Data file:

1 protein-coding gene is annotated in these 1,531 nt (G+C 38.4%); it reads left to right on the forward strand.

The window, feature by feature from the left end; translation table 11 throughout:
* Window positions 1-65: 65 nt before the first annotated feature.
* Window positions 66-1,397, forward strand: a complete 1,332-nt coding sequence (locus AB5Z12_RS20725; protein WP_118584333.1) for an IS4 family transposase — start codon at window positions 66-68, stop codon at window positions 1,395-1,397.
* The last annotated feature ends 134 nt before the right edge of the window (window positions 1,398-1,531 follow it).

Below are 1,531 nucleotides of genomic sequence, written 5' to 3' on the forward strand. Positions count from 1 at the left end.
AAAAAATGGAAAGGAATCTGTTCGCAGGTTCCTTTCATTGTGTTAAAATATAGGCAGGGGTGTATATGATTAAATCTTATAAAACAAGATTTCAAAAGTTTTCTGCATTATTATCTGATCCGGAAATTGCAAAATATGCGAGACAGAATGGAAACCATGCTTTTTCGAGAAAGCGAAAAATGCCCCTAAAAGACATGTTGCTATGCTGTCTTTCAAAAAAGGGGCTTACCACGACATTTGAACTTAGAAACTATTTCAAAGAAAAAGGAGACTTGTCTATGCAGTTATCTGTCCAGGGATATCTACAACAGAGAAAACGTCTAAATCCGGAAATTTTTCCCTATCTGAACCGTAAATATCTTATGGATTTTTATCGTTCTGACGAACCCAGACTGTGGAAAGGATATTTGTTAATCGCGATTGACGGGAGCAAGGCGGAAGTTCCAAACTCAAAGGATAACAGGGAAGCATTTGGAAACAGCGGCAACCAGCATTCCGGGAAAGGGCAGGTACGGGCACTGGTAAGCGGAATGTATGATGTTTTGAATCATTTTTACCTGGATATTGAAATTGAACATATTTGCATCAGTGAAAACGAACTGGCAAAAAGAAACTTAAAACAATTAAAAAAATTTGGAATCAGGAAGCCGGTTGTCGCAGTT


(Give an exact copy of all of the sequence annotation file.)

1 protein-coding gene is annotated in these 1,531 nt (G+C 38.4%); it reads left to right on the forward strand.

The window, feature by feature from the left end; translation table 11 throughout:
* Window positions 1-65: 65 nt before the first annotated feature.
* Window positions 66-1,397, forward strand: a complete 1,332-nt coding sequence (locus AB5Z12_RS20725; protein WP_118584333.1) for an IS4 family transposase — start codon at window positions 66-68, stop codon at window positions 1,395-1,397.
* The last annotated feature ends 134 nt before the right edge of the window (window positions 1,398-1,531 follow it).

Below are 1,531 nucleotides of genomic sequence, written 5' to 3' on the forward strand. Positions count from 1 at the left end.
AAAAAATGGAAAGGAATCTGTTCGCAGGTTCCTTTCATTGTGTTAAAATATAGGCAGGGGTGTATATGATTAAATCTTATAAAACAAGATTTCAAAAGTTTTCTGCATTATTATCTGATCCGGAAATTGCAAAATATGCGAGACAGAATGGAAACCATGCTTTTTCGAGAAAGCGAAAAATGCCCCTAAAAGACATGTTGCTATGCTGTCTTTCAAAAAAGGGGCTTACCACGACATTTGAACTTAGAAACTATTTCAAAGAAAAAGGAGACTTGTCTATGCAGTTATCTGTCCAGGGATATCTACAACAGAGAAAACGTCTAAATCCGGAAATTTTTCCCTATCTGAACCGTAAATATCTTATGGATTTTTATCGTTCTGACGAACCCAGACTGTGGAAAGGATATTTGTTAATCGCGATTGACGGGAGCAAGGCGGAAGTTCCAAACTCAAAGGATAACAGGGAAGCATTTGGAAACAGCGGCAACCAGCATTCCGGGAAAGGGCAGGTACGGGCACTGGTAAGCGGAATGTATGATGTTTTGAATCATTTTTACCTGGATATTGAAATTGAACATATTTGCATCAGTGAAAACGAACTGGCAAAAAGAAACTTAAAACAATTAAAAAAATTTGGAATCAGGAAGCCGGTTGTCGCAGTT